Dog vomiting

5 Common Digestive Issues in Pets 

You wake up and head into the kitchen to prepare breakfast for yourself and furry pal. After pouring the perfectly measured food into their favorite bowl, you notice they’re not eating. You think, “Well that’s strange. Usually he devours his food in seconds.” Later, you try to play with him, but he doesn’t seem to be in the mood. Maybe he shows his teeth or turns away when his usual pals try to wrestle and chase him. Then, you notice he’s having a hard time going to the bathroom. When he does go, his stool is runny and has a slimy coating.  That’s when you realize something isn’t quite right.  This pattern is fairly common in pet homes but read on to the 5 most common digestive issues in pets. 

A dog and cat’s digestive system consists of the following: 

Contrary to what you may have heard, digestion truly begins in our dog’s and cat’s stomach rather than their mouth, according to Dr. Melinda J. Mayfield-Davis, DVMHowever, some might argue that all digestion starts in the mouth. Because in order for your pet’s stomach to digest food, they have to have food in their mouth to begin with.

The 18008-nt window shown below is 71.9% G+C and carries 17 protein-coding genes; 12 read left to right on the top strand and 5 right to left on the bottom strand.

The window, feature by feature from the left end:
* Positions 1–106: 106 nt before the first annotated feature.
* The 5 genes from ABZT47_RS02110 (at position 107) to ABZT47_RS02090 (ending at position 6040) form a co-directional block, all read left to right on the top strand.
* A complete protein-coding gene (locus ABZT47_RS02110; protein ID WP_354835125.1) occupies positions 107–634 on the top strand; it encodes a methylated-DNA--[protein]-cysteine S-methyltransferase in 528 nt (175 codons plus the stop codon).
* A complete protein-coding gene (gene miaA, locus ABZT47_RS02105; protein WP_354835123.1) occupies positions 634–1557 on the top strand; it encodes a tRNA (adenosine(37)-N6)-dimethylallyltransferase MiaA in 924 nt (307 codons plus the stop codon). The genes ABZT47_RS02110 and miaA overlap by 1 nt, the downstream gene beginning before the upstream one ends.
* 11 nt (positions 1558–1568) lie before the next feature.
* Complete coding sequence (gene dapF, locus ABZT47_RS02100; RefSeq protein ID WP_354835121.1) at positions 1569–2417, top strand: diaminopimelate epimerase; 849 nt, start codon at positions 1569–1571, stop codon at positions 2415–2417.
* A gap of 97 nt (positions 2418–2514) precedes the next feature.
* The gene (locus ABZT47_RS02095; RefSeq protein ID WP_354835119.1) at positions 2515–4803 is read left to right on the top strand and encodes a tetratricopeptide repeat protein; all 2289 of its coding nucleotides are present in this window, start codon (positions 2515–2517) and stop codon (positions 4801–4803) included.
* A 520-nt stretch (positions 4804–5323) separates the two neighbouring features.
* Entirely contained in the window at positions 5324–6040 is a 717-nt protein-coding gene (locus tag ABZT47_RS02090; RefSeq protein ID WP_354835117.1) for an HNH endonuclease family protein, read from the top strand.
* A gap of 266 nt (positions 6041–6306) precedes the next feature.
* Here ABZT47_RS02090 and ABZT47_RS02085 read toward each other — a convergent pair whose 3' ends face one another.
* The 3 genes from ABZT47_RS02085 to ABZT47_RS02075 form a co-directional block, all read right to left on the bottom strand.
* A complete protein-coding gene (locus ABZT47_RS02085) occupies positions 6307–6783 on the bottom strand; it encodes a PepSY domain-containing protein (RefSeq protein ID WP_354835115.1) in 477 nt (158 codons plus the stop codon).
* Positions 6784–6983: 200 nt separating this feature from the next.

While it’s true that your dog’s or cat’s teeth and jaw are designed to help bite and chew bones and large pieces of meat, they often swallow their food whole and let their stomach do the rest. (Case in point: Have you ever seen your dog stumble upon a slice of pizza while on a walk? It’s gone in about half a second.)  Unlike humans, our pet’s digestive enzymes are found further down their digestive tract. These enzymes help break down the proteins they consume. What’s more, our canine and feline friends produce nearly a 100 times (a heck of a lot) more stomach acid than we do—thus allowing them to break down larger portions of protein.

And according to PetMD, our dogs are able to digest food three times faster than humans. So it’s no wonder they seem hungry all the time. 

As for our feline friends, well they typically digest food within a few hours, and usually don’t feel hungry again until 8-10 hours after they’ve eaten.